The gaseous envelope surrounding a planet or celestial body.
McGraw-Hill Dictionary of Scientific & Technical Terms, 6E, Copyright © 2003 by The McGraw-Hill Companies, Inc.


i. The mixture of gases and particles surrounding the earth where weather occurs. This body of air, which surrounds the earth (or for that matter any other celestial body), is defined at its outer limits by the actual presence of air particles. However, they are so few in numbers that collisions between them are so rare as to make force of gravity the only means of keeping them associated with air particles at lower altitudes. Atmosphere is divided into a number of layers, and temperatures within these layers follow a set pattern. These layers are the troposphere, stratosphere, mesosphere, and thermosphere. Another method of dividing the atmosphere is into lower and outer atmospheres. For aerodynamic calculations, norms set in international standard atmosphere are followed.
ii. The unit of air pressure, based on the pressure exerted by the air on the surface of the earth (i.e., 1 atm (atmosphere) = 1.0333 kg/cm2/14.7 lb, or about 1,013,246 dyn/cm2.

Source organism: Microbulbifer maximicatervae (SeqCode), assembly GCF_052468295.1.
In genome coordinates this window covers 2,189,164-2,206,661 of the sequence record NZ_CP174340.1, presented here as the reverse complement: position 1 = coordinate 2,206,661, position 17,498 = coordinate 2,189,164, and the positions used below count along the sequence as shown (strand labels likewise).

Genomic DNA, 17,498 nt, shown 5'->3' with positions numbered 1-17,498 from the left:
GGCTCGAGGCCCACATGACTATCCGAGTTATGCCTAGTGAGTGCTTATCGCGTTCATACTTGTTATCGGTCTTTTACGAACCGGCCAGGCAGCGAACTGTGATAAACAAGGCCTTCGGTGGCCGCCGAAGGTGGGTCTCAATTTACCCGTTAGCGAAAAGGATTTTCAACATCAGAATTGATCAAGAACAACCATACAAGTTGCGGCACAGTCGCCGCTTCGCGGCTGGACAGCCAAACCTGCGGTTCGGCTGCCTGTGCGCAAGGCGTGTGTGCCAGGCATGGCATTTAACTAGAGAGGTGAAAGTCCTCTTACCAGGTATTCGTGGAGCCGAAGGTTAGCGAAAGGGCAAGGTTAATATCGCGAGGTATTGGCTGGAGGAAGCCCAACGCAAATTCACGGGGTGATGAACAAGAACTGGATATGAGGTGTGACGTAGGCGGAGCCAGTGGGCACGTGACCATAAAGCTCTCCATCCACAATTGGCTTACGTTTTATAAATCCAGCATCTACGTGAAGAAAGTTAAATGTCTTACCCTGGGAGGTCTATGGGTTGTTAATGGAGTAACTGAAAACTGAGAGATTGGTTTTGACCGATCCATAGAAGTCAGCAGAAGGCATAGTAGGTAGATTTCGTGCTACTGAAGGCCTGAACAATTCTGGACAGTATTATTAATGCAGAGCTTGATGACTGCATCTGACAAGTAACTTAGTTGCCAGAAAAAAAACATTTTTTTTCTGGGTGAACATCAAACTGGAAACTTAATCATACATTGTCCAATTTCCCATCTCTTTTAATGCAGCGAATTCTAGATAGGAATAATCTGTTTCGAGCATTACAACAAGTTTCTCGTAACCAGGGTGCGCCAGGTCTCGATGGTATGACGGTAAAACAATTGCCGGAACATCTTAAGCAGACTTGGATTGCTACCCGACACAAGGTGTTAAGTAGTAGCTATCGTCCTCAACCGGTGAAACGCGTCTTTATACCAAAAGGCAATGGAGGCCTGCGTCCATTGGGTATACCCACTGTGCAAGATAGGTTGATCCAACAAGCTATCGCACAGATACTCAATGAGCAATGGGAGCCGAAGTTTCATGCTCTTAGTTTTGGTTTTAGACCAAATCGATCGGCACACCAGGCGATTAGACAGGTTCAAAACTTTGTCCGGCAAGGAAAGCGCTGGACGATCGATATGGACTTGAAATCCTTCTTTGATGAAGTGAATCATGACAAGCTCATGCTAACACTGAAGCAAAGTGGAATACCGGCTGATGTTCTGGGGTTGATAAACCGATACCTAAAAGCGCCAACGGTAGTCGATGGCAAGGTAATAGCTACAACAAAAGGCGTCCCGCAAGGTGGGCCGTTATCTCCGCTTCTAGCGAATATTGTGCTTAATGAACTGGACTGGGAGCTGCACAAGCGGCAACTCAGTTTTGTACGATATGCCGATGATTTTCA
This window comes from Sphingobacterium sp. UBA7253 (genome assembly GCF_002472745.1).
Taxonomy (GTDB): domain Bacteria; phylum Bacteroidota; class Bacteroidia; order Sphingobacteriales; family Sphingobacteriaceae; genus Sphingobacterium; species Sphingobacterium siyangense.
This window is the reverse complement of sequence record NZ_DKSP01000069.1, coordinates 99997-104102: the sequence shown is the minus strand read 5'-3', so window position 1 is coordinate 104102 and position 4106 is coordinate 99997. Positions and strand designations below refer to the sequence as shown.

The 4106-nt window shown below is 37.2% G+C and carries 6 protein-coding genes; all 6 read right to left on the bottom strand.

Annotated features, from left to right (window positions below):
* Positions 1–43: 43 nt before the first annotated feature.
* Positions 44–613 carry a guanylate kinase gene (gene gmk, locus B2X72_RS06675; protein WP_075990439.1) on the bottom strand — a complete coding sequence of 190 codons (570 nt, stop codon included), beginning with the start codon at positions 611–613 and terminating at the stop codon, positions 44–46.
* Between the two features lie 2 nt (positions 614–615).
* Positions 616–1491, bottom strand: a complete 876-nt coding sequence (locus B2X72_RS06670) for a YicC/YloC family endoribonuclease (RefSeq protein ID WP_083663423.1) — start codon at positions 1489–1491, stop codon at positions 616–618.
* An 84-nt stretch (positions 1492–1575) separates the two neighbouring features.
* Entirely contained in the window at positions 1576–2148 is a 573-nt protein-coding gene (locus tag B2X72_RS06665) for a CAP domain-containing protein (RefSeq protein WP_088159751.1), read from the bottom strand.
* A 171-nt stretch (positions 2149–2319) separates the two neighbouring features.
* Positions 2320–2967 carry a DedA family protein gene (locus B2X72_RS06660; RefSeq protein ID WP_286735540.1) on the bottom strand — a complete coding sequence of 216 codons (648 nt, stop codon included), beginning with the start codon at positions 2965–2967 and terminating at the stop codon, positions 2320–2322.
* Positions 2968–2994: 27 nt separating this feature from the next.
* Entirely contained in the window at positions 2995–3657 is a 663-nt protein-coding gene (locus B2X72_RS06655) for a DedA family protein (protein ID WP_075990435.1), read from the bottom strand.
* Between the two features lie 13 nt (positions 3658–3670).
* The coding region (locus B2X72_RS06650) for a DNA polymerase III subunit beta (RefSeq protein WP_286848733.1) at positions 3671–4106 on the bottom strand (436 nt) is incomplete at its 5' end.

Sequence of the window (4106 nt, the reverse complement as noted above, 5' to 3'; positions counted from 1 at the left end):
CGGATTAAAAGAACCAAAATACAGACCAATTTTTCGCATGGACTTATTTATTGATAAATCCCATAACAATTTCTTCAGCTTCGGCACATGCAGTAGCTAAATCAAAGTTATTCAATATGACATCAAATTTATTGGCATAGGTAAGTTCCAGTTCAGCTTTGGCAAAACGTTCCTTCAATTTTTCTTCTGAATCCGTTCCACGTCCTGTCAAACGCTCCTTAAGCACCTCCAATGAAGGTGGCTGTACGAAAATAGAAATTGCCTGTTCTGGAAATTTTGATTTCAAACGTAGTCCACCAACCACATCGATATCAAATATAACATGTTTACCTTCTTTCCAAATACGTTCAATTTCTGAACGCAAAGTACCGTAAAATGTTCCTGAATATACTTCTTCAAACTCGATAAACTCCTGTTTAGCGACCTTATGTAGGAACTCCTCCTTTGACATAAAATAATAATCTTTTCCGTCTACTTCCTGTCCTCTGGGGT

An Illustrated Dictionary of Aviation Copyright © 2005 by The McGraw-Hill Companies, Inc. All rights reserved


1. the gaseous envelope surrounding the earth or any other celestial body
2. the prevailing tone or mood of a novel, symphony, painting, or other work of art
3. any local gaseous environment or medium
4. a unit of pressure; the pressure that will support a column of mercury 760 mm high at 0°C at sea level. 1 atmosphere is equivalent to 101 325 newtons per square metre or 14.72 pounds per square inch
Collins Discovery Encyclopedia, 1st edition © HarperCollins Publishers 2005


A unit of pressure. One atmosphere (one ATM) is equivalent to approximately 15 pounds per square inch. The following table shows ATM ratings for water resistance:

 #      Depth of     RatingATMs   (meters)  Water Usage

  1ATM      10    Splashes

  3ATM      30    Brief immersion

  5ATM      50    Shallow water swimming

  10ATM    100    Swimming, snorkeling

  15ATM    150    Scuba diving